Since April, more than 350,000 people have come down with cholera in Yemen, which has killed 1,790 of them. It is an appalling, inexcusable man-made disaster witnessed by a world that seems as impotent to stop the bacteria’s spread in the Middle East in 2017 as it was in post-earthquake Haiti in 2010. But the Haitian debacle, in which United Nations Peacekeepers carried the Vibrio cholerae in their bodies from Nepal, passing the bacteria into local streams to spawn a massive epidemic that continues today, spread in a nation shattered by natural disaster. There is nothing “natural” about the carnage of Yemen: This is war, waged from 10,000 feet by Saudi bombers that have damaged or destroyed every hospital, clinic, water treatment plant, pumping station, and sewer system from Sanaa to Ibb.
According to the World Health Organization (WHO), 14.5 million Yemenis no longer have access to clean water: Cholera is a water-borne disease. UN officials reckon 17 million Yemenis are “one step away from famine,” civil war rages across the land, the region is locked in a climate change-compounded record drought, and the country’s Arab neighbors feed the flames with steady flows of arms and carpet-bombing campaigns.
Every day the WHO issues a new, always grimmer data set, estimating the toll cholera is taking. Inside the country, humanitarian groups and Yemeni medical personnel stack ailing men, women, and children three and four to a bed, hooking each one up to life-sparing hydration IV drips, even as the sound of gunfire and bombings resonate outside meager facilities.
This is the worst cholera epidemic in modern history, and it has already spread well beyond the borders of Yemen, though neighboring nations decline to officially report “cholera,” preferring the ambiguous phrase, “acute watery diarrhea.” Even the new director general of the WHO, Tedros Adhanom Ghebreyesus, plays the name game, as the former Ethiopian health minister shuns the disease moniker that inspires regional economic boycotts and keeps tourists away. Having personally suffered a dreadful bout of “watery diarrhea” years ago in Egypt, I know cholera is in the Nile, and I’ve felt how intolerable the cholera deception is. The acute physical pain that the water-sucking bacteria cause is almost indescribable. I have often recounted that had somebody walked into my room when I was in the throes of cholera’s worst and shot me, my final words would have been, “Thank you.”
Confronting this catastrophe commands honesty: Cholera is now rampant not only in Yemen, but South Sudan, Ethiopia, Kenya, Somalia, Sudan, and in refugee camps across the Middle East. Last month, the disease broke out in a luxury hotel in Nairobi, sickening attendees to a health conference. By that time, UNICEF head Anthony Lake said, the Yemen disaster was growing by 5,000 new cases per day—a pace it has since well exceeded. The true toll may well reach half a million before July ends, and the agony is evident everywhere one looks.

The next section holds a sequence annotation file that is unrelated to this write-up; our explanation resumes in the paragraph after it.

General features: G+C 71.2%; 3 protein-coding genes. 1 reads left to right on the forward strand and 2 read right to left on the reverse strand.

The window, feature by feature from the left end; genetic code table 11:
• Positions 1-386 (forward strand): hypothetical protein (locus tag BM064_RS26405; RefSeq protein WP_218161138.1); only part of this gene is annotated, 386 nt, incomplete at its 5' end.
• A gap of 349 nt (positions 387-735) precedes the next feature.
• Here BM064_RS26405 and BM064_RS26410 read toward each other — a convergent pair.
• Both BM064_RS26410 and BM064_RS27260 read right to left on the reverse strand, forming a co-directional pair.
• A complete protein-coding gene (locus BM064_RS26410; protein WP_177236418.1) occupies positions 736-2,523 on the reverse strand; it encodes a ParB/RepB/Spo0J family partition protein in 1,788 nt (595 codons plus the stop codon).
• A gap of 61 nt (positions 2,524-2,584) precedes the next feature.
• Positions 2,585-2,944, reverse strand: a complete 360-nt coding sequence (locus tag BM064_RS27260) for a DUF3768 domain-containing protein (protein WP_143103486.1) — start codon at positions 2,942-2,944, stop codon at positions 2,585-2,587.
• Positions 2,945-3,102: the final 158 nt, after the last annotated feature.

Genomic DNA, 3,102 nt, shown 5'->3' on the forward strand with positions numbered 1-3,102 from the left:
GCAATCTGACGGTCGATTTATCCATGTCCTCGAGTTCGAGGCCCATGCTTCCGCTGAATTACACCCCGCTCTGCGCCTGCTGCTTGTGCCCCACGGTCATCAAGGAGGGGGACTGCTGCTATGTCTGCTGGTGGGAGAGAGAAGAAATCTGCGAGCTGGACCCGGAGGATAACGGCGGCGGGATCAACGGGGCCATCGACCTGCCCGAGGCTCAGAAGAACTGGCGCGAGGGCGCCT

The horrible irony is that cholera is spreading primarily because Saudi Arabia and its Gulf state allies have been bombing Yemen’s infrastructure to smithereens for months, rendering every water supply contaminated. The reluctance of Ethiopia and other cholera-afflicted nations to truthfully state their health plights is due to the same countries’—Saudi Arabia and its Gulf allies—policies of boycotting all trade and food from nations that admit to having the disease. And historically the greatest scourge of the annual Hajj is—you guessed it—cholera. On July 14, the WHO actually released a statement praising Saudi Arabia for its “preparedness” for the upcoming Hajj, given the near-100% likelihood that some pilgrims from the region will be infected with the bacteria, potentially spreading the nightmare in Mecca.
There is, of course, a vaccine for cholera, and the UN system geared up after the Fourth of July to vaccinate a half-million Yemenis in a heroic mass immunization campaign. The need was 20 million doses, but the world stockpile of cholera vaccine had been allowed to dwindle, and manufacturers, put off by low profit margins, stopped making the life-saving medicine. Vaccinators hoped to target meager supplies wisely, and slow the epidemic’s spread.
But on July 13 the WHO canceled vaccine shipments. The Saudis had refused to guarantee a ceasefire, which would have allowed the UN safe passage and a few days’ window of immunization possibility.
So here we are, in the 21st century, haplessly watching an ancient scourge slaughter innocents and spread inexorably across a region untouched by modern science and public health. Shame on all of us.
Laurie Garrett is a senior fellow for global health at the Council on Foreign Relations.